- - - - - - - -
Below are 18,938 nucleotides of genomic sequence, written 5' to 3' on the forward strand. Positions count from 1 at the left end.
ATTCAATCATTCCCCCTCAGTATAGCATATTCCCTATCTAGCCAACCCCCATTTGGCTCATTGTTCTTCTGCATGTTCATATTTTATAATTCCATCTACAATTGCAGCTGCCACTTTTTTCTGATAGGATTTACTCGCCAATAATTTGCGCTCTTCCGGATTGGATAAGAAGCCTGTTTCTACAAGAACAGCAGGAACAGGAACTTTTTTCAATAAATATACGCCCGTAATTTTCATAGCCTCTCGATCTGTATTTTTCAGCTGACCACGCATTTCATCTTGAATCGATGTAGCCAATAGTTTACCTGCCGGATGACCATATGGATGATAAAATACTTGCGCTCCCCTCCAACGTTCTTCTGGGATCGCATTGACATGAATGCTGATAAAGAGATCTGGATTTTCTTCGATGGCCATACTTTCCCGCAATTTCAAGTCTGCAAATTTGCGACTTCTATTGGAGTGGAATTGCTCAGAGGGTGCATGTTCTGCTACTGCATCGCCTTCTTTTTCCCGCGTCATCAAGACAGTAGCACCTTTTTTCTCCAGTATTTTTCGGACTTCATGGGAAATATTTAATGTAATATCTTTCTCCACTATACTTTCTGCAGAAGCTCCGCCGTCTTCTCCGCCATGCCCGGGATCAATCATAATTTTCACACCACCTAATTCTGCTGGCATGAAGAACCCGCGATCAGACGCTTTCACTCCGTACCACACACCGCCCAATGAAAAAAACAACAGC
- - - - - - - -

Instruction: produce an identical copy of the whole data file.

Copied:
Below are 18,938 nucleotides of genomic sequence, written 5' to 3' on the forward strand. Positions count from 1 at the left end.
ATTCAATCATTCCCCCTCAGTATAGCATATTCCCTATCTAGCCAACCCCCATTTGGCTCATTGTTCTTCTGCATGTTCATATTTTATAATTCCATCTACAATTGCAGCTGCCACTTTTTTCTGATAGGATTTACTCGCCAATAATTTGCGCTCTTCCGGATTGGATAAGAAGCCTGTTTCTACAAGAACAGCAGGAACAGGAACTTTTTTCAATAAATATACGCCCGTAATTTTCATAGCCTCTCGATCTGTATTTTTCAGCTGACCACGCATTTCATCTTGAATCGATGTAGCCAATAGTTTACCTGCCGGATGACCATATGGATGATAAAATACTTGCGCTCCCCTCCAACGTTCTTCTGGGATCGCATTGACATGAATGCTGATAAAGAGATCTGGATTTTCTTCGATGGCCATACTTTCCCGCAATTTCAAGTCTGCAAATTTGCGACTTCTATTGGAGTGGAATTGCTCAGAGGGTGCATGTTCTGCTACTGCATCGCCTTCTTTTTCCCGCGTCATCAAGACAGTAGCACCTTTTTTCTCCAGTATTTTTCGGACTTCATGGGAAATATTTAATGTAATATCTTTCTCCACTATACTTTCTGCAGAAGCTCCGCCGTCTTCTCCGCCATGCCCGGGATCAATCATAATTTTCACACCACCTAATTCTGCTGGCATGAAGAACCCGCGATCAGACGCTTTCACTCCGTACCACACACCGCCCAATGAAAAAAACAACAGC